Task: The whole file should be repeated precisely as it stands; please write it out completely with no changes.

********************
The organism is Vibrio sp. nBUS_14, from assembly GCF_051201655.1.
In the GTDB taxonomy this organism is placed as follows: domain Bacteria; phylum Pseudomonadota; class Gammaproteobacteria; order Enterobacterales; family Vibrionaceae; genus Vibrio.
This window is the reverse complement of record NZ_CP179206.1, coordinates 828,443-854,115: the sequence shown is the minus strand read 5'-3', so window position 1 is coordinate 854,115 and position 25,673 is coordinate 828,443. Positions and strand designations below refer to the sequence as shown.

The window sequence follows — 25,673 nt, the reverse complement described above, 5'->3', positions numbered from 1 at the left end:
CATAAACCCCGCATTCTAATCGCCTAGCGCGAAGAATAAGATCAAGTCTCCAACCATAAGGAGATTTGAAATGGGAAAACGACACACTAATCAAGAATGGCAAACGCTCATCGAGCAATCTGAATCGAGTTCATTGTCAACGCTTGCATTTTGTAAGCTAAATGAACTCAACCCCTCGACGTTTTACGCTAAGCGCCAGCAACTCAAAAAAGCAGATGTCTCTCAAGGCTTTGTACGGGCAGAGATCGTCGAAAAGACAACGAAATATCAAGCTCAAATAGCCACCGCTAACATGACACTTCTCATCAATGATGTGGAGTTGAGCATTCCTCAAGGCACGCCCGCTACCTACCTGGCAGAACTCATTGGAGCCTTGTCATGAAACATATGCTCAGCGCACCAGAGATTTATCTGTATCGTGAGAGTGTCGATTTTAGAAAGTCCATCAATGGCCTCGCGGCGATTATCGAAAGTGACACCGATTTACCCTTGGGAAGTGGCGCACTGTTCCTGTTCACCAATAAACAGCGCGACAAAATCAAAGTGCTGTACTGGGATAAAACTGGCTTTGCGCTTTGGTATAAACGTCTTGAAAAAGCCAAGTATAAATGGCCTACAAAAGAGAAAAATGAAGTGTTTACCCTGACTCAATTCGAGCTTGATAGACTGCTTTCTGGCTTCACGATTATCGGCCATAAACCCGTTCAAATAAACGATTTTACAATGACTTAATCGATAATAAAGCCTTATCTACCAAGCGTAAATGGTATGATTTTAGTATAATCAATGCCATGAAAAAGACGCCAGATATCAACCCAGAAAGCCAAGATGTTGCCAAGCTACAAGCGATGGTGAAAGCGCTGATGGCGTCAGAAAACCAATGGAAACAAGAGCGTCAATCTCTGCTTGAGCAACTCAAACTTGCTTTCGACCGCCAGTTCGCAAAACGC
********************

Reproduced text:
The organism is Vibrio sp. nBUS_14, from assembly GCF_051201655.1.
In the GTDB taxonomy this organism is placed as follows: domain Bacteria; phylum Pseudomonadota; class Gammaproteobacteria; order Enterobacterales; family Vibrionaceae; genus Vibrio.
This window is the reverse complement of record NZ_CP179206.1, coordinates 828,443-854,115: the sequence shown is the minus strand read 5'-3', so window position 1 is coordinate 854,115 and position 25,673 is coordinate 828,443. Positions and strand designations below refer to the sequence as shown.

The window sequence follows — 25,673 nt, the reverse complement described above, 5'->3', positions numbered from 1 at the left end:
CATAAACCCCGCATTCTAATCGCCTAGCGCGAAGAATAAGATCAAGTCTCCAACCATAAGGAGATTTGAAATGGGAAAACGACACACTAATCAAGAATGGCAAACGCTCATCGAGCAATCTGAATCGAGTTCATTGTCAACGCTTGCATTTTGTAAGCTAAATGAACTCAACCCCTCGACGTTTTACGCTAAGCGCCAGCAACTCAAAAAAGCAGATGTCTCTCAAGGCTTTGTACGGGCAGAGATCGTCGAAAAGACAACGAAATATCAAGCTCAAATAGCCACCGCTAACATGACACTTCTCATCAATGATGTGGAGTTGAGCATTCCTCAAGGCACGCCCGCTACCTACCTGGCAGAACTCATTGGAGCCTTGTCATGAAACATATGCTCAGCGCACCAGAGATTTATCTGTATCGTGAGAGTGTCGATTTTAGAAAGTCCATCAATGGCCTCGCGGCGATTATCGAAAGTGACACCGATTTACCCTTGGGAAGTGGCGCACTGTTCCTGTTCACCAATAAACAGCGCGACAAAATCAAAGTGCTGTACTGGGATAAAACTGGCTTTGCGCTTTGGTATAAACGTCTTGAAAAAGCCAAGTATAAATGGCCTACAAAAGAGAAAAATGAAGTGTTTACCCTGACTCAATTCGAGCTTGATAGACTGCTTTCTGGCTTCACGATTATCGGCCATAAACCCGTTCAAATAAACGATTTTACAATGACTTAATCGATAATAAAGCCTTATCTACCAAGCGTAAATGGTATGATTTTAGTATAATCAATGCCATGAAAAAGACGCCAGATATCAACCCAGAAAGCCAAGATGTTGCCAAGCTACAAGCGATGGTGAAAGCGCTGATGGCGTCAGAAAACCAATGGAAACAAGAGCGTCAATCTCTGCTTGAGCAACTCAAACTTGCTTTCGACCGCCAGTTCGCAAAACGC